Lazenby met Hunt before his audition. Hunt immediately smelled a rat with Lazenby’s claimed movie credits overseas, but he was impressed with Lazenby’s sheer chutzpah and how the man had fooled two of the most focused and hard-nosed producers in the movie business in the form of Brocolli and Saltzman. Hunt was confident he would work with Lazenby, but he had a few recommendations. First, Lazenby needed to get rid of his Aussie swagger and walk like Prince Philip. Second, Lazenby had to ditch his thick accent.

Next, all those involved wanted to see how Lazenby did with action. A fight scene was set up against a professional wrestler acting as a stunt coordinator. As soon as the camera rolled, Lazenby waded in and broke the wrestler’s nose. Brocolli was impressed with the aggression. While the stuntman laid on the floor with blood oozing out of his face, Saltzman stepped over the man and told Lazenby, “You got the job.” A contract for seven films followed.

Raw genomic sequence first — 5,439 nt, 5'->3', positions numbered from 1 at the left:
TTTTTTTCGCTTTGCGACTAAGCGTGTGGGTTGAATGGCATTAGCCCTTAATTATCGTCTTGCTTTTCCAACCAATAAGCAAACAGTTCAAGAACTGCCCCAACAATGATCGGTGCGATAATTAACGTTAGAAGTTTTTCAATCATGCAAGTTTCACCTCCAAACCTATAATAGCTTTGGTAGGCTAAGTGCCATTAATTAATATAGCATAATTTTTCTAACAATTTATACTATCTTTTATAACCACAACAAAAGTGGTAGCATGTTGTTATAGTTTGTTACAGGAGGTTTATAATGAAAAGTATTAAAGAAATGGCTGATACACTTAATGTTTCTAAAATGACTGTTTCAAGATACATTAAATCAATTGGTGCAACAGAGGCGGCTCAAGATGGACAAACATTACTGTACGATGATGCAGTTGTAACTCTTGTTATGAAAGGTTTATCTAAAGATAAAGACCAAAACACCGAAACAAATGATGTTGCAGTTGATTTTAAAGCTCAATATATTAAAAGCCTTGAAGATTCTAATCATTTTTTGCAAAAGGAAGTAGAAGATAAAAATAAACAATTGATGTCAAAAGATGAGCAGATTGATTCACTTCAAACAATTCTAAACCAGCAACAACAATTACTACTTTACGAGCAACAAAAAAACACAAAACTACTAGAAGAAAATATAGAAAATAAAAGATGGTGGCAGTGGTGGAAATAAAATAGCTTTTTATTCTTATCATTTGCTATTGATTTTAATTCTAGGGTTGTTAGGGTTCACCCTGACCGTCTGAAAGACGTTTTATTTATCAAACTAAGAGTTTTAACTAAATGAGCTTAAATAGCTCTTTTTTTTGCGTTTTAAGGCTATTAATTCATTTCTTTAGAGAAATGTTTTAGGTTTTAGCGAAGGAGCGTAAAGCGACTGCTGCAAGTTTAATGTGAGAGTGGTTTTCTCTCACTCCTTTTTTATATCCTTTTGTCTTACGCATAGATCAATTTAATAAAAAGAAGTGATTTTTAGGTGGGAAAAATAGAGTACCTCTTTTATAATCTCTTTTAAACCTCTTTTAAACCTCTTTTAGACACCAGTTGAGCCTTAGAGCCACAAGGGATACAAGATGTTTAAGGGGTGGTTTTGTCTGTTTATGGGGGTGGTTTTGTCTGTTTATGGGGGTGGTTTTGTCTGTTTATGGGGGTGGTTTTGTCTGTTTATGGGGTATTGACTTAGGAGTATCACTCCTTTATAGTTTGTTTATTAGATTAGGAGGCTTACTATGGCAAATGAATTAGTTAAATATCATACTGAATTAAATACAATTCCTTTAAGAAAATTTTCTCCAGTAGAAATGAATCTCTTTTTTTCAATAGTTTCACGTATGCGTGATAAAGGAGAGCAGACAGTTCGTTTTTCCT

For the essential female lead, the centre of the story and somebody who would have a massive impact on 007, the producers knew they needed an established actress as their leading man was inexperienced. Brigitte Bardot was in talks, but the role eventually went to Diana Rigg, who was popular on television as heroine Emma Peel on The Avengers

Maibaum wrote Blofeld with Max Von Sydow in mind. The producers decided to recast as the film required a more physically imposing version of the character. Despite meeting in the previous movie, neither Bond nor Blofeld recognize each other, leading to the first big continuity issue in Bond movies. An earlier version of the script made reference to plastic surgery to account for Blofeld’s appearance changing since You Only Live Twice, but this was not taken forward. It was Brocolli who suggested Telly Savalas for the role. With the principal cast set, filming began in Bern, Switzerland in September 1968.